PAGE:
Apr 1, 2008
It was cold and dark in La Cumbre, Argentina. Of course most places in this world do tend to exhibit these two qualities at 5:30 in the morning. The big issue with this particular morning was the rain. It was the sort of constant, drenching rain that has the distinct ability to slowly permeate through even the most expensive rain jacket.
After enduring the dark, cold, and rain, the wind that soon followed then completed the perfect square of fall weather just outside of Cordoba. We sat in the centersoaking it all in.
While most of the world chooses to sleep, read the paper, sip some coffee, or possibly stumble home from the bar at this early hour, Amanda and I packed up our tent and began the 4 mile trek to the starting line of the 2008 WRC Rally Argentina. For those of you unfamiliar with a WRC rally, I highly recommend you spend a few seconds, minutes, or hours browsing their website. You will most certainly find clips and highlights of this unique race the Amanda and I so eagerly wanted to witness.
Though we knew it would be highly attended and a bit mad, (we are in Argentina) we eagerly trudged past hundreds of people from around the world on our march to the start. We arrived to a massive crowd perched across the soaked countryside. The star attraction, a lone dirt road, wound its way through the grassy rolling hills and crowds of the Sierra Chicas Mountains. We perched ourselves next to a loud group still drinking in their tent from the night before. At 7:44, the hills rose to life as the distinct sound of a highly turbocharged 4 cylinder engine breathed more life into an already raucous crowd.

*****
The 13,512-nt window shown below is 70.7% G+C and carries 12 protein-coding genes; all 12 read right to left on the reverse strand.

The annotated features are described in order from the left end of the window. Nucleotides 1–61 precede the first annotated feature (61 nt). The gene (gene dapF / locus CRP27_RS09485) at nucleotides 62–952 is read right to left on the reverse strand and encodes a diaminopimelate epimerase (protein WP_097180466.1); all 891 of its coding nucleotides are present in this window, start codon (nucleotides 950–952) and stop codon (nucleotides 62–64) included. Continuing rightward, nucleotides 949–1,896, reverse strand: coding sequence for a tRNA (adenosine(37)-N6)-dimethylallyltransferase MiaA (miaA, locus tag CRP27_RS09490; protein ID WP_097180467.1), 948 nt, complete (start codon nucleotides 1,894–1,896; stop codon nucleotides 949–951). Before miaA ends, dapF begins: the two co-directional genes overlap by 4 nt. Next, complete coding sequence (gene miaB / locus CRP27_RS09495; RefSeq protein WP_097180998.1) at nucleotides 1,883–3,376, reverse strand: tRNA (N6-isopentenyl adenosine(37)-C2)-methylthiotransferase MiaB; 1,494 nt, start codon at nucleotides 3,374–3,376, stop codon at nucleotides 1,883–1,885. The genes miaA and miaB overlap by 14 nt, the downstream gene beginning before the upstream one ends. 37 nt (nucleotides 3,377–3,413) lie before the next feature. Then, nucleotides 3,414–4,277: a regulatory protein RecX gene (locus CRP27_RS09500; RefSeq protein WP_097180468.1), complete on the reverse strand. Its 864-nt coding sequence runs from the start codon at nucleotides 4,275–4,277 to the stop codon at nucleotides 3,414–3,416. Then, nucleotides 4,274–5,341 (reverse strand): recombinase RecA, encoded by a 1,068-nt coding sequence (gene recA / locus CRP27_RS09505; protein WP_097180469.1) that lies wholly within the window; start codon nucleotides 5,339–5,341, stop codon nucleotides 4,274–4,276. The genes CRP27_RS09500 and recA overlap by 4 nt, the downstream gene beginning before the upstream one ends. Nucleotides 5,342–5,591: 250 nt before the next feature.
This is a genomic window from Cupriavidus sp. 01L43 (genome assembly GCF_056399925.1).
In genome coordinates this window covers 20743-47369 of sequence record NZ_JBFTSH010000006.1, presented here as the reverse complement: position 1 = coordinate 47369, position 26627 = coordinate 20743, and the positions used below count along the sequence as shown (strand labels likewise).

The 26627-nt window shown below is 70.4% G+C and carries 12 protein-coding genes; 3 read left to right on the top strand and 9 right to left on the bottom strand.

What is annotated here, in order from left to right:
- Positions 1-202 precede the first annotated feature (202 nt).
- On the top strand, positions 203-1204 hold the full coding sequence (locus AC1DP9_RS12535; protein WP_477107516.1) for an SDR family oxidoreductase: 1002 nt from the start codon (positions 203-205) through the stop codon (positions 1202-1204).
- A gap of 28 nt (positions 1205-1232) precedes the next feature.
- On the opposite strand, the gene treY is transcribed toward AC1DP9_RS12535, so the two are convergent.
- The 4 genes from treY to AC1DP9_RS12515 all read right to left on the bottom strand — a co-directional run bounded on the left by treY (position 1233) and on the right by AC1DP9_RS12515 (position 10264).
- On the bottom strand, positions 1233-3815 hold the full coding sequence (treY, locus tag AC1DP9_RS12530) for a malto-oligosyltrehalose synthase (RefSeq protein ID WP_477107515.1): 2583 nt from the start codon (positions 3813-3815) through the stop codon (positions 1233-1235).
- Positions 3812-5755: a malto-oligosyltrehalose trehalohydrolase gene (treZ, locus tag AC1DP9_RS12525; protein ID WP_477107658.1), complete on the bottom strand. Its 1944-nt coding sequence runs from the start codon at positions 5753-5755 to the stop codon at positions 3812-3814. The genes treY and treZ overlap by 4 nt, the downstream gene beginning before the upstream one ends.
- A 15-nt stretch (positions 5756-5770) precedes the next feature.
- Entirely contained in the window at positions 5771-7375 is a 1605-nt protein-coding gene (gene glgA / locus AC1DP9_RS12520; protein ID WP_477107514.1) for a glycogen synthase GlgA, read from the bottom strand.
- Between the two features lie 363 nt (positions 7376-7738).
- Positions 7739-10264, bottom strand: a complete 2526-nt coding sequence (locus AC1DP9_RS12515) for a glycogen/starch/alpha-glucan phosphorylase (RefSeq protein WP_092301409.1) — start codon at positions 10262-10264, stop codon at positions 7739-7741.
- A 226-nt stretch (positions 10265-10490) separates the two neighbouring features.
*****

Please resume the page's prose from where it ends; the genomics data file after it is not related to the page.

The mud flew everywhere as the first driver navigated the first hill on the first leg of Rally Argentina 2008. Narrowly missing a massive tree as he slid on the wet surface, the engine then roared as all four wheels struggled for grip, found it, and catapulted its two occupants around the corner where Amanda and I watched in awe and anticipation. The taillights shone through the thick rain as the race car disappeared into the mist beyond us.
For the next two hours we stuck to our corner as every two minutes another car would fly down the hill, find its way around the corner and explode into a thick fog and out of our sight.
The crowd was rowdy, the track was messy, and the morning was over before 10 AM.
While we where only able to witness the first leg of over 40, it was one we will never forget. As we began the trek back to our car, the clouds began to lift, the crowd began to disperse, and the drivers flew by us on their way to the next starting line. All we could do was smile.